Saturday, November 27, 2010

Sunday, November 21, 2010

The Creek in November ~



This is oil on linen, 36" x 42" ~ about half finished. (lots of twigs and ripples left to work on!) I've painted this one section of Pitman Creek, near my house, many times now. I never tire of the views there. Painting this made me think of my longtime friend Doug, who owns several of the paintings of the creek, and my Mom, who loved the grays and browns of November.

Tuesday, November 16, 2010

Knobs with Clouds ~



Looking East from Dandyland ~

Carving in progress ~ Reynardine ~



Shane & I are working on this sandstone carving of Reynardine.

Sunday, November 14, 2010

The Crowman ~

A walk to Pitman Creek ~



















Beechlight ~



Collection of Lori Cunnigan Prather ~

I go back and forth between loving willows and beechtrees. It depends on where I am. Here on the hill, the beeches have it. They are such beautiful trees. Sometimes at sunset the smooth silver-gray bark is illuminated with a glowing copper light that matches the color of the winter leaves. Yes, winter leaves ~ some beeches hold onto their leaves through the season. Gradually the autumn copper fades to a ghostly pale gold, almost white. It's wonderful to hear their fluttering hiss in blowing snow.

This is oil on linen canvas, 36" x 42."

Friday, November 12, 2010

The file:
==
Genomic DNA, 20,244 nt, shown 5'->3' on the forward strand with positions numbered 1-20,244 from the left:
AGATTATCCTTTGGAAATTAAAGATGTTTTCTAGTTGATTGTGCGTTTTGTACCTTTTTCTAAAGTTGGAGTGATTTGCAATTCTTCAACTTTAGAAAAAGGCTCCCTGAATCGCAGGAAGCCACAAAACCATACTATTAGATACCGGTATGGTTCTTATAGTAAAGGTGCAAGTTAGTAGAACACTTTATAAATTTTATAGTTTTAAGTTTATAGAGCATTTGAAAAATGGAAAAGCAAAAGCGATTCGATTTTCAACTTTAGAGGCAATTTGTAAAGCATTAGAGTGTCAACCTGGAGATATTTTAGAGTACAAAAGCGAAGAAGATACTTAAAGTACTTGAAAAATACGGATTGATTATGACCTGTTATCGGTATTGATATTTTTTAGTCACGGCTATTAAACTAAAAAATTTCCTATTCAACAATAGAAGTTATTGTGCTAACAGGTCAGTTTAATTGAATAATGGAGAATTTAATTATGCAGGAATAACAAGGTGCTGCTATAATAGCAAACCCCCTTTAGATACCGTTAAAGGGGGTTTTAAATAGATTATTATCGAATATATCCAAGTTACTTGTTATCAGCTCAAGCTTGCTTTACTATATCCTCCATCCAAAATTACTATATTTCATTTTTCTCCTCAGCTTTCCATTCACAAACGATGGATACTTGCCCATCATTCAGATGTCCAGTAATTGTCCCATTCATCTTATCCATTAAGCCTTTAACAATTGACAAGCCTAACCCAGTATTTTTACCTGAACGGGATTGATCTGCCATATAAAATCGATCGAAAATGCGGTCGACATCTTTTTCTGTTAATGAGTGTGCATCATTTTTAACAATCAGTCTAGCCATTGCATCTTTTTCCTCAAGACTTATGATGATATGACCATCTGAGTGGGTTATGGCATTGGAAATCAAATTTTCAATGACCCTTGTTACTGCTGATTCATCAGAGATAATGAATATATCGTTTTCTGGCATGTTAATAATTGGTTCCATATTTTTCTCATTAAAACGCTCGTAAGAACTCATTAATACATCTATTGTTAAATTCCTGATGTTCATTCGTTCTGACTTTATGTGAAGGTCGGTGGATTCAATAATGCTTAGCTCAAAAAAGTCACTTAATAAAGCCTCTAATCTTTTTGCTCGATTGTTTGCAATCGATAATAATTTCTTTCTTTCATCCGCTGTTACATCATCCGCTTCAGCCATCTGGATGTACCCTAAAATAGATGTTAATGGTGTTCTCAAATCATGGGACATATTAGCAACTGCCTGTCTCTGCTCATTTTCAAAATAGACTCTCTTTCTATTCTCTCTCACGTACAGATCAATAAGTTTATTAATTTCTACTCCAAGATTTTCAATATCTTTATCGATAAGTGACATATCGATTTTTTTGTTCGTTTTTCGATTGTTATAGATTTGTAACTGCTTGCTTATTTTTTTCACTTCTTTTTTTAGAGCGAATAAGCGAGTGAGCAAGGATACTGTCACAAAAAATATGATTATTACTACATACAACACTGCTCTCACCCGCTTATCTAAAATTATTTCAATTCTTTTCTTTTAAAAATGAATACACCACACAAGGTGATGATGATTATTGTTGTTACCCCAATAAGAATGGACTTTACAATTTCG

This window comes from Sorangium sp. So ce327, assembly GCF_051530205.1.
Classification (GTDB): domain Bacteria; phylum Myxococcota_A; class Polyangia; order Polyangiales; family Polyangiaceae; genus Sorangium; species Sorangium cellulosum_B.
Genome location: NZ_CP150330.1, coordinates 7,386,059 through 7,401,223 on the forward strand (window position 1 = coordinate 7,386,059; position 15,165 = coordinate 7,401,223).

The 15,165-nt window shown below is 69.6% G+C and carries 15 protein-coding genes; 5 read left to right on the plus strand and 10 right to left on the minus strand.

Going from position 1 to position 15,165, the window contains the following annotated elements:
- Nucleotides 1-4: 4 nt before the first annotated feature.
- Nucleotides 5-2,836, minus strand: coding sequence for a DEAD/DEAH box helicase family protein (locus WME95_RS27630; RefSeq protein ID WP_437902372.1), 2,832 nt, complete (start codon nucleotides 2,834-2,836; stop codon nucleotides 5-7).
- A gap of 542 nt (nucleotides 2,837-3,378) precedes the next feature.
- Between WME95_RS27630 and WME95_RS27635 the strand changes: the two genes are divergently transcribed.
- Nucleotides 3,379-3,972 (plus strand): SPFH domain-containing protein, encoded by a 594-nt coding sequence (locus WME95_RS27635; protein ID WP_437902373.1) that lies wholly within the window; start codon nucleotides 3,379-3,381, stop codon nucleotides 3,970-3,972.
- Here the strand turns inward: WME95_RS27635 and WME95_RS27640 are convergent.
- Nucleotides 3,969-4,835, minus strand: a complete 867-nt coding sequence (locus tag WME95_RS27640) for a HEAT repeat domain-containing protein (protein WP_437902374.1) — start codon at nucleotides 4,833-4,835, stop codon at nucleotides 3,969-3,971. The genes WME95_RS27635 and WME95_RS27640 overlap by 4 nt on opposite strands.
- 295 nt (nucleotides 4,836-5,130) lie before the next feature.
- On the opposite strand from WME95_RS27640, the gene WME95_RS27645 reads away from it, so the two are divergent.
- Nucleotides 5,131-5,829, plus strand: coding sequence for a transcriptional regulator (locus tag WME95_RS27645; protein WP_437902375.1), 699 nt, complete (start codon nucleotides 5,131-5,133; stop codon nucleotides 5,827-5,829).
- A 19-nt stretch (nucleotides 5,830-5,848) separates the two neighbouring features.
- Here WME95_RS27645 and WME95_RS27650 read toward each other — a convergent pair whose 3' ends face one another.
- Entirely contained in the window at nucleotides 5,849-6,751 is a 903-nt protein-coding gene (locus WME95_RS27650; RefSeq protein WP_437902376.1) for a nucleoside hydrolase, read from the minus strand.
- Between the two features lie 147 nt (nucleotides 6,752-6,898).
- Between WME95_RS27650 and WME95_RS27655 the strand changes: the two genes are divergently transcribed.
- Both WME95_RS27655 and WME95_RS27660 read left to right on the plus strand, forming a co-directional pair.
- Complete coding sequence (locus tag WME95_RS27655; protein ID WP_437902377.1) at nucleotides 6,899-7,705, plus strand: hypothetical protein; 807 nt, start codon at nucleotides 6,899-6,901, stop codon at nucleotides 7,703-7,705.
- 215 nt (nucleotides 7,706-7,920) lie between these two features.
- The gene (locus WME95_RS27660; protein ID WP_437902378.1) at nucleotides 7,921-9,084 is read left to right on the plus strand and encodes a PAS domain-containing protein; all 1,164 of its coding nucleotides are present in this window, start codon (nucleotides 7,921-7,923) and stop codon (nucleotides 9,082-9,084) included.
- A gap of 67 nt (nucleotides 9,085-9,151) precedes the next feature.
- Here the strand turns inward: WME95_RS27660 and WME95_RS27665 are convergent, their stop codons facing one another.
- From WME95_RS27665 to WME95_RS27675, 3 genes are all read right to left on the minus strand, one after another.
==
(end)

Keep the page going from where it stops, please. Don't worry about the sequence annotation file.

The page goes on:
Pine Blanket Chest with Raincrows and Honeysuckle ~



Jake Shackleford made this pine blanket chest & I painted the raincrows and honeysuckle on it. It's a container linking the content of two songs - "Raincrows" from The Faun, and "Keep the Wild Honeysuckle" from You'll Always Come Back.

Jake adapted his pattern from Pennsylvania-Dutch blanket chests made in the mid-1800s. The raincrows converge Pennsylvania-Dutch "fraktur" designs with a bit of Audubonesque bird-torquing. I couldn't help singing a song I learned from Jean Ritchie while I was painting:

"The cuckoo, she's a pretty bird -
she sings as she flies.
She brings us glad tidings,
and she tells us no lies.
She sucks all pretty flowers
to make her voice clear
and she never sings cuckoo
till the spring of the year."

The pigments are all made of clays and minerals - green earth, naples yellow, yellow ochre, ivory black, zinc white, and a tiny bit of cobalt, in honor of the Kobold, spirit of the mines.

You can listen to "Raincrows" here: http://www.deathslabrecords.com/www.deathslabrecords.com/The_Faun.html

Raincrow is the dandyland name for the bird more commonly known as the yellow-billed cuckoo. Their croaking calls presage summer showers.

Limestone Lantern Yokai ~






















Here's the Limestone Lantern that Shane & I have been carving. It's a commission, destined for a moss garden. The base has already been installed at the site. Once I get the cap to fit correctly, we'll take it to the moss garden and cut a slot in the base to hold the lantern in place. Maybe it's because the stack is so odd and slanty, but this lantern seems to have a personality. In Japan there are all sorts of monstery things that haunt particular sites, from ghosts to creatures to animate musical instruments to hybrid who-knows-whats, called Yokai. I can't wait to see if the candle inside it makes the eye project a raybeam!